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</script></div>{/googleAds}The story in Chris Van Allsburg's Caldecott Medal winning children's book, The Polar Express, is a very simple little tale that's short on words but big on heart. Although the book is truly a heartwarming experience, there's really not a whole lot of story to it. A young boy, whose belief in Santa Claus is being put to the test, awakens on Christmas Eve night to the loud hiss of a steam engine in front of his house. The boy is coaxed by the conductor to board the Polar Express bound for the North Pole. Upon his arrival at the North Pole, the boy's fading doubt is boosted by an encounter with the red-suited one himself and a specially granted Christmas wish.

That's actually all there is to the tale. But what makes the book so memorable and what gives the story its warmth and lift, are the beautifully rendered illustrations that accompany it. The pages are designed in such a way that the artwork reaches across both pages, filling the spread and allowing the reader's mind to fall into the setting. It's more imagination than literation that saturates the reader with Christmas cheer. It's a picture book in the truest sense of the word.

Therefore, it would naturally follow that the movie adaptation be as equally stunning from a visual standpoint. That's probably why Robert Zemeckis chose to employ a cutting-edge computer technology called "performance capture." Live actors in the studio act out the story with electronic markers stuck on their bodies and faces, giving a 3-D like representation of the characters. Lord of the Rings fans will know of this technology as it was used to create Gollum. Not that the means matter to lovers of the book, but the end results of the movie had better capture the heart of the book. And for the most part, it does. There are moments when the characters look a bit strange, especially the nightgown-clad hero girl. Her head and facial features seemed oddly adult-like, but the distraction eventually fades. The visual effects are at times absolutely breathtaking including a harrowing runaway train sequence where the camera's point-of-view zooms wildly all over the place. We truly got a sense of roller coaster-like weightlessness as the train crests a hill, slowly giving us a peek at the tracks disappearing below. I'm certain this feeling is enhanced in the IMAX version of the movie.

The movie's basic plot is pulled directly from the book. But at a mere 30 some-odd pages, Zemeckis and co-writer William Boyles, Jr. knew they had to introduce new characters, new settings, and new conflicts.

Unlike the book, our boy hero makes several close friends on the journey to the North Pole. Of course they all have their own uniqueness and shortcomings (what childhood story doesn't). Hanks shows his usual adroitness as he voices no fewer than five characters; the Conductor, a slightly disturbing hobo ghost, Santa, Hero Boy's father and Hero Boy himself.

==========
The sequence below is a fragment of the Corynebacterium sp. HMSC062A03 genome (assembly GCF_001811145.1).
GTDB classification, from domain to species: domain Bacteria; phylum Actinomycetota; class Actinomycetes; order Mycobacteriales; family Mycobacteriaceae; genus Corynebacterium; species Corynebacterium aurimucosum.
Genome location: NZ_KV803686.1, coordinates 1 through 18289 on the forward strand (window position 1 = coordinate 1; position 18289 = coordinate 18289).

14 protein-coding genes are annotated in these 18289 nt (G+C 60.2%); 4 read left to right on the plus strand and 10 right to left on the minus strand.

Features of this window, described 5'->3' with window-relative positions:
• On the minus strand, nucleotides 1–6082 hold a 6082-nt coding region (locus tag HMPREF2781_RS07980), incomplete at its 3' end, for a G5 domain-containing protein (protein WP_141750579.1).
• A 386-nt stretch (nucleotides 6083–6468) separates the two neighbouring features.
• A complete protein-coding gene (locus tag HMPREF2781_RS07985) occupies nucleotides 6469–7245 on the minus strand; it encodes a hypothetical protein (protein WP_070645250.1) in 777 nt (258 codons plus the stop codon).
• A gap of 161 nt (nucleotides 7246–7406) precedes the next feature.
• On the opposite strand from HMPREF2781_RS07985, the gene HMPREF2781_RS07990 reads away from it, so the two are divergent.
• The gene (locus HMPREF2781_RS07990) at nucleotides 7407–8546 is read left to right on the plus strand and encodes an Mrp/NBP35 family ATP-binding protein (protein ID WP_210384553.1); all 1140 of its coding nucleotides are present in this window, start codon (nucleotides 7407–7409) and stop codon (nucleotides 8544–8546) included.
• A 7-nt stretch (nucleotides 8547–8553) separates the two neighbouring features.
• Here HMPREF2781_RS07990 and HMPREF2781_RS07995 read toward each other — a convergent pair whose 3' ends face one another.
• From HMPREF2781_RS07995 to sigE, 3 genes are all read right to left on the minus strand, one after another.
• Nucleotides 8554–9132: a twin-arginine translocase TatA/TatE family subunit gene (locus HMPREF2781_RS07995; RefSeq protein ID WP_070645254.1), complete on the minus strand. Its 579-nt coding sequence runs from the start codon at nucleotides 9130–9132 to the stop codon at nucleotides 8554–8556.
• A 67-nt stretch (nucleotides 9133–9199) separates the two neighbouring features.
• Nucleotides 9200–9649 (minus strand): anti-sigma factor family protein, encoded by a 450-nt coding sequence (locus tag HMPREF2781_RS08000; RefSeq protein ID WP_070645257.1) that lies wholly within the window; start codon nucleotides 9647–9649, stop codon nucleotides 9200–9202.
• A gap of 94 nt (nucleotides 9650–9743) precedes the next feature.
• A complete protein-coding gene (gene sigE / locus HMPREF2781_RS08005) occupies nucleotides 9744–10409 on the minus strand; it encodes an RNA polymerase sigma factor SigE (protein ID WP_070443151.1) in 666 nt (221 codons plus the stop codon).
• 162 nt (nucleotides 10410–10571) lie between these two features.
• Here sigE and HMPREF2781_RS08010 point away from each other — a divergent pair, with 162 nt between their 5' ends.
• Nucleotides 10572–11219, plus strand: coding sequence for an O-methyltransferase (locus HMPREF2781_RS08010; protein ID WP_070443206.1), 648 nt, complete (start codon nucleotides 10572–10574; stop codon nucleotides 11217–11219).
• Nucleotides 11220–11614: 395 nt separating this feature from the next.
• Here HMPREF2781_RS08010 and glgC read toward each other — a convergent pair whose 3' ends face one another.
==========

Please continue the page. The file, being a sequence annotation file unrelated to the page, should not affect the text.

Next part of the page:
For the most part, the story's original charm and heartfelt warmth are conveyed in the movie. But part of what made the book so amiable was the fact that it was a short, sweet and simple story. I'm sure Van Allsburg felt he didn't need to name the main character because it wasn't necessarily a story about one particular individual. It is a semi-biography of all of us. We've all felt a little doubt in our lives so we find an immediate connection to the story. But in all the film's beauty and stunning graphics, it connects more to the eyes than it does to the emotions. Which means that rather than being a wonderful movie that melts our hearts, the film is a beautifully tempting piece of sweet Christmas eye candy that melts before you hit the parking lot.


DVD Details:

Screen formats: Widescreen Anamorphic 2.35:1

Subtitles: English, Spanish, French; Closed Captioned

Language and Sound: English: Dolby Digital 5.1; Spanish: Dolby Digital 5.1; French: Dolby Digital 5.1

Other Features: Color; interactive menus; scene access; songs; featurettes; interactive activities.

* Featurettes:
o You Look Familiar - Explores the electronic capture procedure used to animate the movements of Tom Hanks.
o Genuine Ticket to Ride
+ Performance Capture
+ Virtual Camera
+ Hair and Wardrobe
+ Creating the North Pole
+ Music
o Josh Groban at the Greek - Music video, includes a "making of" for the song.
o Meet the Snow Angels - Holiday memories from the members of the cast and crew.
o True Inspiration: An Author's Adventure - looks at Chris Van Allsberg's career.
* Games: Polar Express Challenge - interactive kids' game.
* Deleted Scenes: Stocking Stuffers - Hidden bonus clips

Number of discs: - 2 - Keepcase packaging.